Went up to Nikko last weekend, I'd always wanted to go.
It's 2 hours from Asakusa Station in Tokyo though it took us a bit longer, as along with almost every other male on the train, we laid into the beers on the way up, no-one told us to change trains at Imaichi so we ended up at Kinugawa Onsen.
No worries, we got a couple of local trains back to Nikko and a taxi to the Seikoen Hotel - the nearest accommodation to the sites. According to the taxi driver the hotel must be owned by Buddhist or Shinto priests to be located so near to Nikko's main sites. It's literally a 10-minute walk to Toshogu, Nikko's prime tourist attraction.
The hotel, though rather starchy at reception, is a friendly enough place with good onsen facilities, including a couple of rotemburo (outside baths) and excellent food.
A combination ticket of 1,300 yen will guarantee you entrance to Nikko's main sites including Toshogu, Rinnoji, and Futarasan jinja but not past the Nemuri-neko (Sleeping Cat) gate and the steep climb through the forest to the mausoleum of Tokugawa Ieyasu.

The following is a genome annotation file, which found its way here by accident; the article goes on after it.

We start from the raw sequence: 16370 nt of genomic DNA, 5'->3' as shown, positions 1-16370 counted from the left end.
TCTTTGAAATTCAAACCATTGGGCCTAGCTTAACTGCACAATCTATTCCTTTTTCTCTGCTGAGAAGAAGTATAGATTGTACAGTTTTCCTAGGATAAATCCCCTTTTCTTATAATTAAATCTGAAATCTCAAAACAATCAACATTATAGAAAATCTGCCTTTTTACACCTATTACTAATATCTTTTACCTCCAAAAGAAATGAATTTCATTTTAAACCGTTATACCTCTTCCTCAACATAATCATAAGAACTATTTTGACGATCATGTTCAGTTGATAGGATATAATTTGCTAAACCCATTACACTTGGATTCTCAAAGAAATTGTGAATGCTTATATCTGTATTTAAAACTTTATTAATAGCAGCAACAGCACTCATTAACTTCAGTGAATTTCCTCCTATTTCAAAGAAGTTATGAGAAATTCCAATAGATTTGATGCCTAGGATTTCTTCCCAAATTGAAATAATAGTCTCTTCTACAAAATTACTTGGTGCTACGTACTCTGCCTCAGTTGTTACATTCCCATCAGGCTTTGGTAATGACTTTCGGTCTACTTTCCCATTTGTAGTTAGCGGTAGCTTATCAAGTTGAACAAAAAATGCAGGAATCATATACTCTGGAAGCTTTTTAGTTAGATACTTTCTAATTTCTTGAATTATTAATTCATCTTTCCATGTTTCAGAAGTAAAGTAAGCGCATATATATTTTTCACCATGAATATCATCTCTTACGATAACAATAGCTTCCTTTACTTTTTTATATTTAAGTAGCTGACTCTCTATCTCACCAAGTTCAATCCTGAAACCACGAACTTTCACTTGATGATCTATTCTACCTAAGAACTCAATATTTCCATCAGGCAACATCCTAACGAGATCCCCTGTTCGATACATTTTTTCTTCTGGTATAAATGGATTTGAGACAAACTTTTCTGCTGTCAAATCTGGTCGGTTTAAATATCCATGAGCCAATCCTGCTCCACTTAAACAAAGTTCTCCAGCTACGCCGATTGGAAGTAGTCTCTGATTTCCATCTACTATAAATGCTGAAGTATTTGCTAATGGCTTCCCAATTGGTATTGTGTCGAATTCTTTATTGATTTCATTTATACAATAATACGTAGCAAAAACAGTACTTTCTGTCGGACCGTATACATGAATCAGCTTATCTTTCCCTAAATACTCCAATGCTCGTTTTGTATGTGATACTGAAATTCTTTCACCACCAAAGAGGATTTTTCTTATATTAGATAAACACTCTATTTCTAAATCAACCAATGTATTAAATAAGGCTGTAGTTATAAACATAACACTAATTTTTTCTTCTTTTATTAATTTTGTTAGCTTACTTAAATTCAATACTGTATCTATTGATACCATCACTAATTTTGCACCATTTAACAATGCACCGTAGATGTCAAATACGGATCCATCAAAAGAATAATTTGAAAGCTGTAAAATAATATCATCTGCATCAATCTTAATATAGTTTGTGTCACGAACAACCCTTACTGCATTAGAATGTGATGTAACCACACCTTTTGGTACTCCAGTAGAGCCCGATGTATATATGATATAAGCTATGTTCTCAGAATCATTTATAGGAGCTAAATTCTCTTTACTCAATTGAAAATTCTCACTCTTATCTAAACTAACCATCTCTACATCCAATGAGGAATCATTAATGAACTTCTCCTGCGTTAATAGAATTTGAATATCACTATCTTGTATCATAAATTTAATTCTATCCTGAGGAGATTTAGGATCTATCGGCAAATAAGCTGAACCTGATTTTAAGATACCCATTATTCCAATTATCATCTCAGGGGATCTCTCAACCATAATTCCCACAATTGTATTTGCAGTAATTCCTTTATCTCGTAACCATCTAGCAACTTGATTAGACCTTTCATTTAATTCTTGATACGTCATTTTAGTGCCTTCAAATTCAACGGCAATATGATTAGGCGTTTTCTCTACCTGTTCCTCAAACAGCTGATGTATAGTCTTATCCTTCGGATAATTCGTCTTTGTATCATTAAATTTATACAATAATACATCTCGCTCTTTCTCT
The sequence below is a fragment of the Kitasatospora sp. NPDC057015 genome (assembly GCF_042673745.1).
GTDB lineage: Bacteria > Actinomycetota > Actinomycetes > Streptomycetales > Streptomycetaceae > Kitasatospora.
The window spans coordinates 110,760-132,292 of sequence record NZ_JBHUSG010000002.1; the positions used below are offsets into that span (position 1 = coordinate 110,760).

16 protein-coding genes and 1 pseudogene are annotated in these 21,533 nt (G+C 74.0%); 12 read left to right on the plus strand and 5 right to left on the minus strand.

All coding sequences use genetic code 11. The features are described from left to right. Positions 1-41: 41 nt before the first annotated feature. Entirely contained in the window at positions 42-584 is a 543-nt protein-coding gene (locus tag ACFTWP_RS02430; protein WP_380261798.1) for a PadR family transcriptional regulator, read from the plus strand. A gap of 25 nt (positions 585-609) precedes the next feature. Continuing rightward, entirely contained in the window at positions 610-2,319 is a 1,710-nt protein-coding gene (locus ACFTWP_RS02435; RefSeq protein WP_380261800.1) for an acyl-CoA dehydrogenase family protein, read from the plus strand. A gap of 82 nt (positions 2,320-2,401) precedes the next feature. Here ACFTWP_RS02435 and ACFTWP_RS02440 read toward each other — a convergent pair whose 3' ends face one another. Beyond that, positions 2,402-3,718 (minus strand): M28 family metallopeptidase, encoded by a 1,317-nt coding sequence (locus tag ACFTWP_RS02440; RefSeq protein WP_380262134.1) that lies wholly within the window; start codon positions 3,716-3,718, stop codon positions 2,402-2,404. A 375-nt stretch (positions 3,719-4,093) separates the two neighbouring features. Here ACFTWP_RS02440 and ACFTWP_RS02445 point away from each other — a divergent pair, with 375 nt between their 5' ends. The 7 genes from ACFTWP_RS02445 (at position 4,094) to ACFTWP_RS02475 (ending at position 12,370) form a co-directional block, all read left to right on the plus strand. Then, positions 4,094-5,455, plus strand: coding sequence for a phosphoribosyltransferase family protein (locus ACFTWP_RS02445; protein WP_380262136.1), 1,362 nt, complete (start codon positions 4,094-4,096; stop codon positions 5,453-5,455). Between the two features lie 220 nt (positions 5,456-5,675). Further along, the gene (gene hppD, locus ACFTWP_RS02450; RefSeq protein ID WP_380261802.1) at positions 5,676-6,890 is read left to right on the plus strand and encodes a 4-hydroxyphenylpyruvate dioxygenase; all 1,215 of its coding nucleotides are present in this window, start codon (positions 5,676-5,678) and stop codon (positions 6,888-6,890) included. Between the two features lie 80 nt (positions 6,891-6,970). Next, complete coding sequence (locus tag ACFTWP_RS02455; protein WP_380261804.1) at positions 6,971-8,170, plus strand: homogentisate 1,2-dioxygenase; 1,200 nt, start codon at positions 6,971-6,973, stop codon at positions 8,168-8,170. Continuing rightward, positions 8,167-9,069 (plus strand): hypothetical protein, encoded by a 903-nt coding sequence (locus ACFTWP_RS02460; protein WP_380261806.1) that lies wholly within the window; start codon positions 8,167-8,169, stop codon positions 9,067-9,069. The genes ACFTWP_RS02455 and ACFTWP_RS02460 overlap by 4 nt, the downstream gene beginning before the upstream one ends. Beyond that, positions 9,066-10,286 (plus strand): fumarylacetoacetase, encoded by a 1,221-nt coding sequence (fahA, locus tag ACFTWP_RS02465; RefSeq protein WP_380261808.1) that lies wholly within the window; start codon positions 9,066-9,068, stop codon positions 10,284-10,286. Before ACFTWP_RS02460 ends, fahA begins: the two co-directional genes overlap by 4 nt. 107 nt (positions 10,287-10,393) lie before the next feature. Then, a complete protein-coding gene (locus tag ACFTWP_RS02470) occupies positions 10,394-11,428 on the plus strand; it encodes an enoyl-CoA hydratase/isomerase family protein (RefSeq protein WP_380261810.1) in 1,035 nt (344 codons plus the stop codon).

The colorful, almost gaudy decoration of the shrines reveal the power and wealth of the Tokugawas - military commanders (shogun) of the nation from the early 17th to mid 19th century. The artwork stands in stark contrast to the more "aristocratic" sensibility of many of Kyoto's temples and shrines. The Tokugawas overthrew imperial control and rejected much of courtly art.
The recurring symbols of fierce animals and sturdy pine trees intend to demonstrate the power and longevity of the Tokugawa dynasty, for so long Japan's paramount clan.
If you take the express Tokkyu or rapid Kaisoku on the Tobu Nikko line from Asakusa check whether you need to change at Imaichi.
Read about nearby Chuzenji-ko and Kegon Falls.
Lonely Planet Guide to Japan - Buy this book from Amazon
Onsen in Japan
Friday, December 16, 2005
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